Many black, Arab, gay and other students who experience daily acts of racist violence and blatant discrimination will be aghast at Tammi Rossman-Benjamin’s opening declaration in a recent Viewpoints article (“Jewish students need more protection on California campuses,” April 10) that “Jewish students are the single most vulnerable minority” at the state’s universities.
As a Jewish alumna of UC Berkeley, I am alarmed at this attempt to elevate Jewish suffering over the experiences of other victims. To defeat one form of racism, we have to oppose them all.
As an attorney for Palestine Solidarity Legal Support, I helped organize efforts to renounce the Campus Climate Report and House Resolution 35, which Rossman-Benjamin cites, because both measures mischaracterized the campus climate for Jewish students, falsely branded advocacy for Palestinian rights as anti-Semitic and made patently unconstitutional recommendations to restrict campus speech.
I applaud the Department of Education’s dismissals of complaints against three UCs alleging that advocacy for Palestinian rights creates a hostile environment for Jewish students. Department civil rights officers conducted lengthy investigations and soundly rejected the theory that criticism of Israeli policy is anti-Semitic. The department got it right in saying that Palestinian rights advocacy is protected speech, and that “robust and discordant expressions” are to be expected on college campuses.
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Jewish students do not need new or extra protections beyond the civil rights laws that safeguard every other ethnic and religious minority. What upsets Benjamin is that authorities have rightfully refused to distort those laws to censor criticism of the Israeli government. A newly proposed state Senate resolution, SCR 35, is again raising eyebrows for its widely rebuked definition that conflates criticism of Israel with anti-Semitism.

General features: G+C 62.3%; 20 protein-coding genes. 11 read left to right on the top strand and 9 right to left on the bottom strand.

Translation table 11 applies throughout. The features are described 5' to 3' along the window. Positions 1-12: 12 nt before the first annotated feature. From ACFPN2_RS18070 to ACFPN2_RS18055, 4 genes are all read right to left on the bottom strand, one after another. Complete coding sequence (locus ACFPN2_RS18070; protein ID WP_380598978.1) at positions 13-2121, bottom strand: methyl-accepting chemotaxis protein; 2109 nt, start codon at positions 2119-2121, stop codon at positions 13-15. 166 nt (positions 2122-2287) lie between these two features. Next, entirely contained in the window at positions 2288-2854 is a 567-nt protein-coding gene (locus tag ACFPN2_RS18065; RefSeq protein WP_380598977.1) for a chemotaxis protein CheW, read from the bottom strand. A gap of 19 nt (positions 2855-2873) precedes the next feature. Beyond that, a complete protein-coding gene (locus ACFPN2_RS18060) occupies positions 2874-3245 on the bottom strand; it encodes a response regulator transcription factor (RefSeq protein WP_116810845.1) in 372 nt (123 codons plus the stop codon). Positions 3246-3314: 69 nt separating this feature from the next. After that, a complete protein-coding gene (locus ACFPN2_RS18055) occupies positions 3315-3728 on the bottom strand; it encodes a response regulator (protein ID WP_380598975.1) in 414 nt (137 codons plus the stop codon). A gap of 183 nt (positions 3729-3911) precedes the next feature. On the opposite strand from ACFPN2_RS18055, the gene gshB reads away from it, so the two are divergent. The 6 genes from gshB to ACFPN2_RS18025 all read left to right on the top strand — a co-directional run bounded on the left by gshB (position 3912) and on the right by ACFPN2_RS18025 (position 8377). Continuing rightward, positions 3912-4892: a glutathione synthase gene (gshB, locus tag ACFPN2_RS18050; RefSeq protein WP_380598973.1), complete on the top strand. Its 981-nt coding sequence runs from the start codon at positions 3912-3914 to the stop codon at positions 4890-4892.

Rather than heed Rossman-Benjamin’s call to punish and restrict student speech favoring Palestinian rights, legislators should take note of the warning sounded in another Viewpoints article that appeared the same day: (“Violate student free speech rights, prepare to be sued.” The Foundation for Individual Rights in Education has sued multiple California public schools that “learned about the First Amendment the hard way.”
Legislators, university administrators, students and civil rights advocates should all remain vigilant stewards of our public campuses where advocacy for all minority rights – including Palestinian rights – is protected and even welcomed.
Liz Jackson is a staff attorney with Palestine Solidarity Legal Support and cooperating counsel with the Center for Constitutional Rights.